100 Years of the Mill Valley Public Library
Mill Valley’s first library opened in 1904 in a room in the Outdoor Art Club. Locals got the library’s burgeoning collection started by donating books. Within a few years, the library housed over 750 titles. By 1908 voters approved the town’s first library bond, which authorized $2,500 to purchase a plot of land. The Town Trustees then established the Mill Valley Public Library and appointed the first Library Board of Trustees. With a hefty donation from Andrew Carnegie’s foundation and a property-tax hike guaranteeing $2,000 per year to operate the library, the town purchased land at 52 Lovell Ave. in 1909. The Mill Valley Public Library opened its doors on July 22, 1911.
As beautiful as the new library was, its problems quickly became evident. The Library sat atop what one reporter dubbed “Cardiac Hill” because, like the similarly named point in the Dipsea Race, Lovell Ave. was at the top of several steep flights of stairs. Librarians joked that some patrons never got to Fiction O-Z since those books were on the library’s second level. The building itself was also too small for such a quickly growing city. When automobiles became popular there was a push to develop a parking lot for patrons. The rations of WWII hit the library especially hard and delayed repairs quickly spiraled into permanent cracks and leaks. Many locations were proposed as new library sites but, in 1964, 69 percent of voters elected to build a 18,000-square-foot library on part of Old Mill Park. The building was designed by Donn Emmons of Wurster, Bernardi, and Emmons at a total cost of $493,000 (nearly $3.5 million today). On August 21, 1966, the new library at 375 Throckmorton Ave. opened with a grand dedication ceremony. By 1990 over 900 people used the library’s 120,000 volumes and services every day.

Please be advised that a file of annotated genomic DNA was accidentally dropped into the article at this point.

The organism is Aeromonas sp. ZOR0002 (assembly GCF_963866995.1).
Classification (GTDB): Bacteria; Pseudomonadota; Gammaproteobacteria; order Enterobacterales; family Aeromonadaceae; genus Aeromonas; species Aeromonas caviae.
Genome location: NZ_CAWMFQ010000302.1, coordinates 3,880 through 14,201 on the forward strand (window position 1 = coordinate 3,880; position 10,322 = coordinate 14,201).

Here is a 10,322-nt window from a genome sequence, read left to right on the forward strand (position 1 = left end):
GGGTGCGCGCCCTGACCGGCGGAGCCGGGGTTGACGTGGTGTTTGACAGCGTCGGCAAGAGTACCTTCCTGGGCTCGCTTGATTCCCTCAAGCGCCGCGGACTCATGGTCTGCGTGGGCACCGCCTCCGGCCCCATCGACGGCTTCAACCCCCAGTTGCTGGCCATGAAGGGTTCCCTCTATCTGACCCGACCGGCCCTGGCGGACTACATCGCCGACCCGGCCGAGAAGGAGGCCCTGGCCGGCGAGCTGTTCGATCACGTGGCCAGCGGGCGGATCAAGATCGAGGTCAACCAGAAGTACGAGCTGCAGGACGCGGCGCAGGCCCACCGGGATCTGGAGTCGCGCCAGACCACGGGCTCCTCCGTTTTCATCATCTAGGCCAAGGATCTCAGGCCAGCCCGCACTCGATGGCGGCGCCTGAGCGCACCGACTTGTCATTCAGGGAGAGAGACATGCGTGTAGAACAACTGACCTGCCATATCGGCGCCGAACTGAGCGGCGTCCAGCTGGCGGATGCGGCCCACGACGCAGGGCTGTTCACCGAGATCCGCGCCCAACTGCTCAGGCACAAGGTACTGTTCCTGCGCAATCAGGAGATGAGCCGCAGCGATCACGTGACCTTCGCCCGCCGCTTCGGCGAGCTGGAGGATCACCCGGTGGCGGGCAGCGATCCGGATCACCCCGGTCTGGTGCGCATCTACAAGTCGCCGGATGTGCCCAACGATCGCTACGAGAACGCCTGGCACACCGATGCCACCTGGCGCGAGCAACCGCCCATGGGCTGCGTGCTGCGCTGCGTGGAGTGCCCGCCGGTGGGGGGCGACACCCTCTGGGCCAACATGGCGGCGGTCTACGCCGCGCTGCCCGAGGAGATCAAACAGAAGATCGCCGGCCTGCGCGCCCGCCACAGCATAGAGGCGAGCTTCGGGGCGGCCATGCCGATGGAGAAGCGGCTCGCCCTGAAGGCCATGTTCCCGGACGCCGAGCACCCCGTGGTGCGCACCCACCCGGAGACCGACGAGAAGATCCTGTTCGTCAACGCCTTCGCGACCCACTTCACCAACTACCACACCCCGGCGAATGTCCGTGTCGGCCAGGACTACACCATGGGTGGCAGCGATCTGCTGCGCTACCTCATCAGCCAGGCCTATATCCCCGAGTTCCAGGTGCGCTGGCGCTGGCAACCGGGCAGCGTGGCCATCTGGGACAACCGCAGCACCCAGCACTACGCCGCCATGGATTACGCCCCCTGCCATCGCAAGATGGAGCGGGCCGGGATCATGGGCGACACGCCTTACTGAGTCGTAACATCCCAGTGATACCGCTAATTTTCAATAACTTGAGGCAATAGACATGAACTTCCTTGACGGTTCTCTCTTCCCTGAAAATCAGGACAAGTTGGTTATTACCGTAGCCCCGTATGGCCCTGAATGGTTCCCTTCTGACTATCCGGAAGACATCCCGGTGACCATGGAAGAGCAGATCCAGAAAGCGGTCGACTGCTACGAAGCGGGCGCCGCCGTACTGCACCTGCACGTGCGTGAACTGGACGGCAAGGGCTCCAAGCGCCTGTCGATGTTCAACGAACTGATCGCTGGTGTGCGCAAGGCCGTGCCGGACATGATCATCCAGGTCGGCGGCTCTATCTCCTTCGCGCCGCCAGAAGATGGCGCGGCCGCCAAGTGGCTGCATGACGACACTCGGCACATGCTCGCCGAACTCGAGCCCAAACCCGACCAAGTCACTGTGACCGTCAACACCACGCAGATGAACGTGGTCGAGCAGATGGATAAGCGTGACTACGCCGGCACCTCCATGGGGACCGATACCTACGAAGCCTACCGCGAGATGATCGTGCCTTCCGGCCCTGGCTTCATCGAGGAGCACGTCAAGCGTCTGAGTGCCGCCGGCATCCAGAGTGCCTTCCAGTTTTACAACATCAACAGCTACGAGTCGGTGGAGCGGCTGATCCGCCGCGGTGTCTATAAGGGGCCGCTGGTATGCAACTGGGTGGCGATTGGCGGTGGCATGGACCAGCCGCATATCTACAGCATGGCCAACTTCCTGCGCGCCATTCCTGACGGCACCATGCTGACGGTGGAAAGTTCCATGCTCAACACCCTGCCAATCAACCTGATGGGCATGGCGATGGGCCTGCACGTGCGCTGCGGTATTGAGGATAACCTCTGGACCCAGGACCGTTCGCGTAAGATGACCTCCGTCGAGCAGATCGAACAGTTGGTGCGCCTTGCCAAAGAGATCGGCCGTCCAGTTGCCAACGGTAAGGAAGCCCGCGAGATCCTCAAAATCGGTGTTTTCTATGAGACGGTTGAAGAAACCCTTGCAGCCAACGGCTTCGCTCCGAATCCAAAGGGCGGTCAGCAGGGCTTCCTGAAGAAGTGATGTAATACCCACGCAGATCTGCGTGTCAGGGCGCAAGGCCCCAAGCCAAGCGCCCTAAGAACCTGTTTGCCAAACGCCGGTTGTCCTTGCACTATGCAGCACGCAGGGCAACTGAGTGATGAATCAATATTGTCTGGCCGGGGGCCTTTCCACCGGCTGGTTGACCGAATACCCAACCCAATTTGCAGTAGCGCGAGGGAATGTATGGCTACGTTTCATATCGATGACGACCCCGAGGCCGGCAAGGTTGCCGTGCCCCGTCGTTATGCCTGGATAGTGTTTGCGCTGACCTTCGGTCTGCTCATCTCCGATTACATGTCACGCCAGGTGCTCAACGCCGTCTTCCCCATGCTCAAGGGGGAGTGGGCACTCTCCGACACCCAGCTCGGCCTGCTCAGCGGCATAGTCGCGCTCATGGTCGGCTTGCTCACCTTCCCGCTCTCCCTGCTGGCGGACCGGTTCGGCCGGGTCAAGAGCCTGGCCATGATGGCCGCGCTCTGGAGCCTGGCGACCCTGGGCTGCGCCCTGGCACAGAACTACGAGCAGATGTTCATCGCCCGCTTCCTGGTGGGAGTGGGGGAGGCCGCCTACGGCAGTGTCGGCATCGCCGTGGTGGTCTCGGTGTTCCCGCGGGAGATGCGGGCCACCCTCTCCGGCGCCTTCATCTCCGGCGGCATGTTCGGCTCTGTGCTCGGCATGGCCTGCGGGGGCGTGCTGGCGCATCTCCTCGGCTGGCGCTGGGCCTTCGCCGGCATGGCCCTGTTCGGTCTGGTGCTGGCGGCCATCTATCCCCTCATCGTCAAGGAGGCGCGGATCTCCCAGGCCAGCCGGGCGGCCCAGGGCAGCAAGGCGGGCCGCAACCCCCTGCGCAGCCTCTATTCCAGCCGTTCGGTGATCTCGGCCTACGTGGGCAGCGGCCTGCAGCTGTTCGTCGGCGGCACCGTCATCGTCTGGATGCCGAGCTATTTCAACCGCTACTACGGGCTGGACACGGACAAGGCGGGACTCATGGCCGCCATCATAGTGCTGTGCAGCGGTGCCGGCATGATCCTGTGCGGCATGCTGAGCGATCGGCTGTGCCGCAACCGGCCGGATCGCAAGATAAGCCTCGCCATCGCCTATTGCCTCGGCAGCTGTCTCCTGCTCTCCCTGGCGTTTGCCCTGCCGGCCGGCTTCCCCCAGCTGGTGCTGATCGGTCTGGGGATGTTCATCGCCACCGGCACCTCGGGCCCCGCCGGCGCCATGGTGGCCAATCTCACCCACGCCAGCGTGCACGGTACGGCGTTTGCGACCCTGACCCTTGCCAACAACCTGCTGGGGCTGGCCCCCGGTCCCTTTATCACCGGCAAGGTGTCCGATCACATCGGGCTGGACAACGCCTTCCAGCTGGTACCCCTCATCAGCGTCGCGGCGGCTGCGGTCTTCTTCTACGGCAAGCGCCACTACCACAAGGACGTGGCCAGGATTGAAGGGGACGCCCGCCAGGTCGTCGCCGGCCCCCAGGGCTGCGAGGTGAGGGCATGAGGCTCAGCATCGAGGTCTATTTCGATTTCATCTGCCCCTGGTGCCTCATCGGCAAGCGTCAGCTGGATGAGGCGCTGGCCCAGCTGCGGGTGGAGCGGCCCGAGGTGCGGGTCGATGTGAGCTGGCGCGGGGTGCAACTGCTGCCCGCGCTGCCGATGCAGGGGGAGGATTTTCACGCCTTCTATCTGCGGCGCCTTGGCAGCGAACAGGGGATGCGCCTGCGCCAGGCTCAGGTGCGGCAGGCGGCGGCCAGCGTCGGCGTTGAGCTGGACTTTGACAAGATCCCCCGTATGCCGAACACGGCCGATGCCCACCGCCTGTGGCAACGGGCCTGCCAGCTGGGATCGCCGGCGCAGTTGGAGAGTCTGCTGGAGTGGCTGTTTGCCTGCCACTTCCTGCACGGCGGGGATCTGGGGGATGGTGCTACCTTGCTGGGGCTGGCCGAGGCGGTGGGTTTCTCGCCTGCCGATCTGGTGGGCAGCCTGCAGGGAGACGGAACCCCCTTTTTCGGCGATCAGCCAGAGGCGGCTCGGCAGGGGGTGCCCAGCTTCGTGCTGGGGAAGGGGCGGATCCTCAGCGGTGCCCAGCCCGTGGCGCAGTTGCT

In 1992 the library again ran into storage and space issues, and, coupled with seismic upgrade concerns following the 1989 Loma Prieta earthquake, the decision was made to renovate. In 1998 the library added a two-story wing using a $4.6 million bond and nearly $500,000 in fundraising. Over the last decade the library has continued to serve the needs of its patrons. In 2009 the library installed self-check machines and moved the reference desk to a more visible location. In addition, Tripp Carpenter (son of Art Carpenter who created the original wood furniture in 1966) designed new display shelves for the Fiction Room and tables with customized lamps for the Reading Room. That same year, nearly 360,000 items were circulated, and nearly 150,000 people visited the website at MillValleyLibrary.org. In 2011 the library purchased eReaders and kick-started a brand new Adult Summer Reading Program. The last century has been exciting and turbulent, and the next 100 years look to be brighter than ever.
Archival Research, Text, and Design: Alexandria Brown
Design Assistance: Cate Drayitt, Sean Mooney